• Consider harvesting water from your roof for your landscaping.
  • This is a great time to make sure your drip watering system is working properly!

Other Resources:

Share Your Experience:

Tell us how you like to celebrate the Earth! We’d love to see your photos, too. Please send them to takeitoutside@peecnature.org or share them on Facebook or Instagram with the hashtag #peectakeitoutside.

Join us next week to explore our forest ecosystems!

More Sustainability, More Joy

Our backyard wildflower field sequesters carbon in the soil, attracts wildlife, and is a joy to behold. (Photo by Sue Barns)

By Sue Barns

When I think about it, reducing my environmental footprint is probably my longest-running hobby. From attending the first Earth Day with my mom in 1970, through joining the Recycling Coalition in my college town, to serving on the Los Alamos County Environmental Sustainability Board recently, I’ve been paying attention to this issue for 50 years! You might think that I have it all figured out by now, but to be honest, it continues to be more of a journey than an accomplishment.

My Personal Sustainable Swaps

What kinds of steps have my family and I taken to reduce our footprint? Some of the actions, like minimizing air travel, have involved some amount of sacrifice. Others involve buying “stuff”, like a hybrid car and high efficiency appliances, that have their own footprint. But, overall, I’d say that most changes we’ve made have not only reduced our impact, but improved our lives as well.

Upgrading the insulation of our home not only saves energy, but also saves money and increases comfort. Enriching the soil in our yard and planting wildflowers and native shrubs helps store carbon in the soil while providing year-round beauty and wildlife habitat. Opting for electric bikes (instead of a new car) is just plain fun!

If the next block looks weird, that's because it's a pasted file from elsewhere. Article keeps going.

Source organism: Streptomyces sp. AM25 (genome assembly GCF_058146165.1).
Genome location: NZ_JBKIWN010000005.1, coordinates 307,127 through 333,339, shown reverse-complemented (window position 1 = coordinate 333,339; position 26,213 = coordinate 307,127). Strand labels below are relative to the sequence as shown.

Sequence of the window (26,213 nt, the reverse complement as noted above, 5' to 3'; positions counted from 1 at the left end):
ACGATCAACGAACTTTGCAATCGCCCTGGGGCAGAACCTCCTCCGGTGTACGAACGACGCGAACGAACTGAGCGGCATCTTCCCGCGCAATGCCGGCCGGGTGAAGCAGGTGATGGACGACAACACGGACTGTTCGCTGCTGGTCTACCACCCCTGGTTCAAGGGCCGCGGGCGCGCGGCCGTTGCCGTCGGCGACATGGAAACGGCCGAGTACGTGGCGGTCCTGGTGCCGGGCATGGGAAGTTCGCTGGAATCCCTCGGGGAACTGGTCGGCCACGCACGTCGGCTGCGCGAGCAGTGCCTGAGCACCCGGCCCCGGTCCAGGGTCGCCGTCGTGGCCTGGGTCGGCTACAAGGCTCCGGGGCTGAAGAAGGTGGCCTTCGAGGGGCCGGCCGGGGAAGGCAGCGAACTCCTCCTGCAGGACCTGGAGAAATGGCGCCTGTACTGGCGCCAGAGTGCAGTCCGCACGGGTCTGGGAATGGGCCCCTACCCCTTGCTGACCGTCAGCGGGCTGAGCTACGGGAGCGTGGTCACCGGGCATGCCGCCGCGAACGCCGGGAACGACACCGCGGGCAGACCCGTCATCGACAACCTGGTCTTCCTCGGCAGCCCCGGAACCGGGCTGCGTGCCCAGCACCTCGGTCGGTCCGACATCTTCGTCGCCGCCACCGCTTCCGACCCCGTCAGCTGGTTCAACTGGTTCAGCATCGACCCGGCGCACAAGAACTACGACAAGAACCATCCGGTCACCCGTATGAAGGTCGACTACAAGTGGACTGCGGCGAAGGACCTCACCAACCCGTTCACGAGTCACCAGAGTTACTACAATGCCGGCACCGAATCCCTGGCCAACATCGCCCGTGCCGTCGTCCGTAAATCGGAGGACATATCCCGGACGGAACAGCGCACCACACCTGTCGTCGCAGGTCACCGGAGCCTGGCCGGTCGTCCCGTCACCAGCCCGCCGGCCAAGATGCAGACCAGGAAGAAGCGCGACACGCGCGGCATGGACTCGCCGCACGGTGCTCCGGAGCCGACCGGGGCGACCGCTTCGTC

Identifying needs instead of wants, and reusing rather than buying new, saves time and money. Simplifying our lives has freed up time, space in our home, and cash, and helped us focus on the things that truly matter to us.

The biggest and best change we have made, for our health and that of the planet, was to our diet. A recent study shows that adopting a plant-based diet “… is probably the single biggest way to reduce your impact on planet Earth, not just greenhouse gases, but global acidification, eutrophication, land use, and water use.” 

Of all the efforts I’ve made, choosing to eliminate animal products from my family’s diet, together with reducing food waste, has saved us the most money, improved our health substantially, introduced us to wonderful new cuisines, and reduced our carbon “foodprint” by as much as 85%. A win-win-win!

Changing to a plant-based diet significantly reduced our environmental “foodprint,” improved our health, and opened up a world of exciting new tastes! Here’s some vegan dim-sum that my family enjoyed in Portland, OR. (Photo by Sue Barns)

This sort of major overhaul of our eating habits came with challenges, of course. What can we eat? How do we cook? Where will we get our protein and other nutrients? What will our family and friends think? The answer to most of these questions was just learning new habits.